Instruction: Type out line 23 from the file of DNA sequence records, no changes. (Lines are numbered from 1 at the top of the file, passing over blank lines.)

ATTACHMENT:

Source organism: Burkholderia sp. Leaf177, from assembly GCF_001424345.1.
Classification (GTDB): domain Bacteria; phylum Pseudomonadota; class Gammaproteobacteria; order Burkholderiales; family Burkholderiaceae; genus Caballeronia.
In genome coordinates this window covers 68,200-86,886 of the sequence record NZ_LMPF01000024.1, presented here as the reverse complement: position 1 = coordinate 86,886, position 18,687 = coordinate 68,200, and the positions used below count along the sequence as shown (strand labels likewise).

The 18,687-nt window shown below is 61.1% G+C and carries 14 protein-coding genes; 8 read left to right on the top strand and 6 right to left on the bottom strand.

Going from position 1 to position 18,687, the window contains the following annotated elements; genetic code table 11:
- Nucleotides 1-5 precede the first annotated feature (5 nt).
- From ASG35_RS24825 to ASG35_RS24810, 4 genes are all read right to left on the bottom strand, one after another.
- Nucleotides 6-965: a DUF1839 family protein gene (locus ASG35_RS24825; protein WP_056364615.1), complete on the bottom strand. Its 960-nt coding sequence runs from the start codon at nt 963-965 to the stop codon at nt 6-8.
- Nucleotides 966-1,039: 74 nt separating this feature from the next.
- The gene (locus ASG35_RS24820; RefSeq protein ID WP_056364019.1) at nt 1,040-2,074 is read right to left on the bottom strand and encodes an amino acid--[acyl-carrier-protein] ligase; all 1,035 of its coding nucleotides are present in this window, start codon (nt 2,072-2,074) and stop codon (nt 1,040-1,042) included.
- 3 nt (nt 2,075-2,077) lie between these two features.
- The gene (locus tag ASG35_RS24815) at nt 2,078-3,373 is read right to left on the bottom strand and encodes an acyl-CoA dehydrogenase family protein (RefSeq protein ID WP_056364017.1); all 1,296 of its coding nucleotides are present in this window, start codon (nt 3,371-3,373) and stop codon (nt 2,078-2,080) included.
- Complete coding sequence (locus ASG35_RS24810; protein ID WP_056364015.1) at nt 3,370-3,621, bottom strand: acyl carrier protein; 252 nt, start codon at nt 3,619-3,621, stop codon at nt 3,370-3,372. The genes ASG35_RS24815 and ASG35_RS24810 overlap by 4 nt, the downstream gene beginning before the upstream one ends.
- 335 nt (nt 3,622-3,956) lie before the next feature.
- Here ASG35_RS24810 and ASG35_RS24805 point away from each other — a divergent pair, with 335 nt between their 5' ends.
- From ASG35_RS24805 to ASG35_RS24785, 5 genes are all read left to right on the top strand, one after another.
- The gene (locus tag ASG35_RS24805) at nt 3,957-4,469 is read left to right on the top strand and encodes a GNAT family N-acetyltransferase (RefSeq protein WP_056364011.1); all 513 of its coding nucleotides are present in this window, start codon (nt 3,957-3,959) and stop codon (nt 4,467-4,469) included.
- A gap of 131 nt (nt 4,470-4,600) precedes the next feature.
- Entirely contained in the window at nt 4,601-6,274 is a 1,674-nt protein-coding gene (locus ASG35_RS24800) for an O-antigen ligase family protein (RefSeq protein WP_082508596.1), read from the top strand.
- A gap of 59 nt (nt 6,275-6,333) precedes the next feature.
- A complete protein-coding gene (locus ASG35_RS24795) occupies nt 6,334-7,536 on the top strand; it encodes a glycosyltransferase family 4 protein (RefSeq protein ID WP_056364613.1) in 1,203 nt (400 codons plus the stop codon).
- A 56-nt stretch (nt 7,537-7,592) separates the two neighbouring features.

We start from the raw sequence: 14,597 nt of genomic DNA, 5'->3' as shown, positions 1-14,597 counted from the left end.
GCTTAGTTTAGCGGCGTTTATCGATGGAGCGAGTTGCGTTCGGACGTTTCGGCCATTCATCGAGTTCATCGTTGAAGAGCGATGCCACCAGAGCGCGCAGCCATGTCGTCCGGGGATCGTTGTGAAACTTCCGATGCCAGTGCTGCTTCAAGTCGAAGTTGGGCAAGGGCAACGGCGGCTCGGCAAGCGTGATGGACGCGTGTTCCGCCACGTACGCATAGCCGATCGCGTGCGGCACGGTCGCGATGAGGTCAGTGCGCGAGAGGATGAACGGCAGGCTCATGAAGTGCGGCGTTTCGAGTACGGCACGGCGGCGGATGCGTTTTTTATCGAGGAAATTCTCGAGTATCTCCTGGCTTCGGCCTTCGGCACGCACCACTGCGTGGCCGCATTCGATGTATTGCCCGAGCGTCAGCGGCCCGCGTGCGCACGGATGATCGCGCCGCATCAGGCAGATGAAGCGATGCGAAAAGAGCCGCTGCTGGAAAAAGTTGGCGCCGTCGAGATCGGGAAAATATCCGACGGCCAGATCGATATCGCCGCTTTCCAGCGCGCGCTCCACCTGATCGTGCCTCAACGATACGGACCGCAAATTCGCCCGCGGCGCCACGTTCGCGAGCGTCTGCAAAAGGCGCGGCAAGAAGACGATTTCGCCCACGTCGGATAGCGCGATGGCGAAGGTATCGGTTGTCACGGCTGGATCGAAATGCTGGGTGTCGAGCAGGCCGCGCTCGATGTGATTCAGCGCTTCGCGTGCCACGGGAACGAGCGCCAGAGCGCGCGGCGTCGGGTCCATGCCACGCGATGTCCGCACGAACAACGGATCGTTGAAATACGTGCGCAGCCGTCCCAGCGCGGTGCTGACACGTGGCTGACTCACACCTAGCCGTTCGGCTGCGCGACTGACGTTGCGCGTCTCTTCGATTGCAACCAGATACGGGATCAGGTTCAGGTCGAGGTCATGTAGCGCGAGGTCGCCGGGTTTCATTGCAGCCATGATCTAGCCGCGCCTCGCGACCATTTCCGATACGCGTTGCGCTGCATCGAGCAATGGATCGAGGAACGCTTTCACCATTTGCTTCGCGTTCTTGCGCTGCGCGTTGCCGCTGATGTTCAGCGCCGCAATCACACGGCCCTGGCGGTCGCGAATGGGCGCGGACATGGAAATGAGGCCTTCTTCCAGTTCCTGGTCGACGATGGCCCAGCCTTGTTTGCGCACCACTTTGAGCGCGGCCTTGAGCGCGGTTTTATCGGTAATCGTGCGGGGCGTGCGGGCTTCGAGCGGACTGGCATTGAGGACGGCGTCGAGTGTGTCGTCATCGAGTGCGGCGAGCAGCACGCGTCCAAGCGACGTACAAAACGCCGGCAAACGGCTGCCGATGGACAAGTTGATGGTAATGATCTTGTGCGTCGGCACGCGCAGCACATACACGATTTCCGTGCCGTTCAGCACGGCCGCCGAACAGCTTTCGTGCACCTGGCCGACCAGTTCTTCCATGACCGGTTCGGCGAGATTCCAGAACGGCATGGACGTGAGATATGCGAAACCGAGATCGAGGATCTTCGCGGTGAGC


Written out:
We start from the raw sequence: 14,597 nt of genomic DNA, 5'->3' as shown, positions 1-14,597 counted from the left end.